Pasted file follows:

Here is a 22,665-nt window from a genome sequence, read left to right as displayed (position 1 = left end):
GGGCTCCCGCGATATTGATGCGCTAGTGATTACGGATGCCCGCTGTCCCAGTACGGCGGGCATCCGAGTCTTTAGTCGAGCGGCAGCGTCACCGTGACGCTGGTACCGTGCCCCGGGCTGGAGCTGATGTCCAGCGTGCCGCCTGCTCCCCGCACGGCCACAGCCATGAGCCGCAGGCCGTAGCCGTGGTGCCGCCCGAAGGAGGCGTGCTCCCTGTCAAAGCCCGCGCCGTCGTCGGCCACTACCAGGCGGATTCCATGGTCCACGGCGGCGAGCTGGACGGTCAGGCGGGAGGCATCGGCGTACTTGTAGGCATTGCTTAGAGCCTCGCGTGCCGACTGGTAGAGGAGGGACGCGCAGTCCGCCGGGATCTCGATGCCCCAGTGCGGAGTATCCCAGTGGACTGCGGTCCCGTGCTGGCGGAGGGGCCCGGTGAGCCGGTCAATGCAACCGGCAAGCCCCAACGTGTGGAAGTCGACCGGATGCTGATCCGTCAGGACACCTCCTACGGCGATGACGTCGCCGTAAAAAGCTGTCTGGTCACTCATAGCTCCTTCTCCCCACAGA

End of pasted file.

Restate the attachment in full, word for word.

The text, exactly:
Here is a 22,665-nt window from a genome sequence, read left to right as displayed (position 1 = left end):
GGGCTCCCGCGATATTGATGCGCTAGTGATTACGGATGCCCGCTGTCCCAGTACGGCGGGCATCCGAGTCTTTAGTCGAGCGGCAGCGTCACCGTGACGCTGGTACCGTGCCCCGGGCTGGAGCTGATGTCCAGCGTGCCGCCTGCTCCCCGCACGGCCACAGCCATGAGCCGCAGGCCGTAGCCGTGGTGCCGCCCGAAGGAGGCGTGCTCCCTGTCAAAGCCCGCGCCGTCGTCGGCCACTACCAGGCGGATTCCATGGTCCACGGCGGCGAGCTGGACGGTCAGGCGGGAGGCATCGGCGTACTTGTAGGCATTGCTTAGAGCCTCGCGTGCCGACTGGTAGAGGAGGGACGCGCAGTCCGCCGGGATCTCGATGCCCCAGTGCGGAGTATCCCAGTGGACTGCGGTCCCGTGCTGGCGGAGGGGCCCGGTGAGCCGGTCAATGCAACCGGCAAGCCCCAACGTGTGGAAGTCGACCGGATGCTGATCCGTCAGGACACCTCCTACGGCGATGACGTCGCCGTAAAAAGCTGTCTGGTCACTCATAGCTCCTTCTCCCCACAGA